Vinci eyes deeper LatAm equity investments
The French constructor turns to emerging market opportunities in a bid to satisfy hunger for yield
France's Vinci Concessions is banking on Latin American
equity investments for growth as the construction unit turns to
emerging markets for higher yields.
Speaking recently at LatinFinance's Project &
Infrastructure Finance Summit in New York, Pablo Aramburo said
some of the company's European assets were generating cash, but
warned that this avenue would soon run out.
"Our assets in Europe are maturing and we need to recycle
our assets," Aramburo, the head of LatAm project finance at
Vinci Concessions said.
He said the company viewed LatAm as "core" for its emerging
market endeavors, but stressed the importance of economic
stability driving further infrastructure investment.
"We will want to think about other countries in the future
but we need to have stable economies that also conform to
standards when it comes to investing in infrastructure",
Jurisdictions and institutions, for example, that do not
necessarily invite long-term financial support made it harder
for the likes of Vinci to bet subsequent refinancing
"We would be able to provide better economics for the
project if we could tap into long-term loans," he said. "We can
use all equity but at the end of the day it is always better to
use some leverage."
One instance where this is seemingly panning out is in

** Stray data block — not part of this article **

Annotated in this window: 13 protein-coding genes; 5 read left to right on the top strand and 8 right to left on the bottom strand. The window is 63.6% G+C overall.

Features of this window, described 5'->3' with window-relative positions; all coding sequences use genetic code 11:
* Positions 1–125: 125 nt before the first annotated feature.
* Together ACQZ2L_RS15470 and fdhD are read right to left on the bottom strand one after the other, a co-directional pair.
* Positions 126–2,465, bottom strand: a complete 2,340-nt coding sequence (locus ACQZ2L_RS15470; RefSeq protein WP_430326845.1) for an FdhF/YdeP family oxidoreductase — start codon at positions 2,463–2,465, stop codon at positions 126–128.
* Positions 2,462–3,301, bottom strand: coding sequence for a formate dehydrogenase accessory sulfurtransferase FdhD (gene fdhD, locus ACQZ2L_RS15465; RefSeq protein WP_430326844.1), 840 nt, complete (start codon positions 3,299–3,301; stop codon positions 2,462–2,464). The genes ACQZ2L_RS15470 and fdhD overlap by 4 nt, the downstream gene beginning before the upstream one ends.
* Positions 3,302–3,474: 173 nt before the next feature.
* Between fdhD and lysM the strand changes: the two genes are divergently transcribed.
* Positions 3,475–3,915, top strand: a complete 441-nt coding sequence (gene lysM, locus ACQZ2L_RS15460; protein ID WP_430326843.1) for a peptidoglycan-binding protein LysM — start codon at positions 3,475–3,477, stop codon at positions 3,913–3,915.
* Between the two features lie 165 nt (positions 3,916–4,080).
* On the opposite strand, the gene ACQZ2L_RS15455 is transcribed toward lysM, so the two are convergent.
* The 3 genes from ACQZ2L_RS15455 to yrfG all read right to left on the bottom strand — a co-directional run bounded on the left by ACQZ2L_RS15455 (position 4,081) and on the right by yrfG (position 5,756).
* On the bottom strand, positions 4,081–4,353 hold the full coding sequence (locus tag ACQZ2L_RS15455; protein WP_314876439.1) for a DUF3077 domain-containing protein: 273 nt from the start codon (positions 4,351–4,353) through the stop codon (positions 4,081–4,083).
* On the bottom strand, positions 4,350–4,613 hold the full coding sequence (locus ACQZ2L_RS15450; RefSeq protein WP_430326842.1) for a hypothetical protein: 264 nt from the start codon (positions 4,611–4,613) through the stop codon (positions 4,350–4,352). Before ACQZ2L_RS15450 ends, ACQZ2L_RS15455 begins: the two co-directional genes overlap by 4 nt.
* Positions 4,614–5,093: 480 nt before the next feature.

Brazil. The company was the sole bidder on a 30-year operating
contract for the Salvador International Airport. Vinci
Concessions snapped up the deal after bidding BRL1.59bn
($502m), a 113% premium.
Brazil's national development bank BNDES is likely to fund
up to 40% of the investments for the airport and provide
guarantees to any debenture issues from Vinci. The bank may
even lend 10-year loans at market rates for another 40% of the
investments after the first year of the contract.
At the other end of the spectrum, Vinci found room to print
cross-border bonds for investments in the Dominican Republic,
but Amburo laments that not everywhere was conducive to such a
financing package. In Colombia, for example, bank lending posed
as the only realistic way of raising low-cost capital.
"Banks facing Basel III and IV will soon start shortening
tenors even more", Aramburo added. He also hinted that
institutional investors' pools of liquidity needed to deepen in
order to make project investments more viable.
Vinci Concessions' first investment in the region, the
Santiago Airport, created a sweet spot for greenfield
opportunities. Since then, the company has injected equity into
six airport concessions, all in the Dominican
The company has also turned to "yellow" assets, or projects
midway through construction as a means of equity
In Peru, Vinci Concessions grabbed the Linea
Amarilla toll road concession from Brazil's Invepar for
€1.5bn ($1.77bn) and is eyeing assets in Colombia. Last
year, it bought into Colombian construction firm
Conconcreto’s 50% stake in the Bogota-Girardot
highway widening project.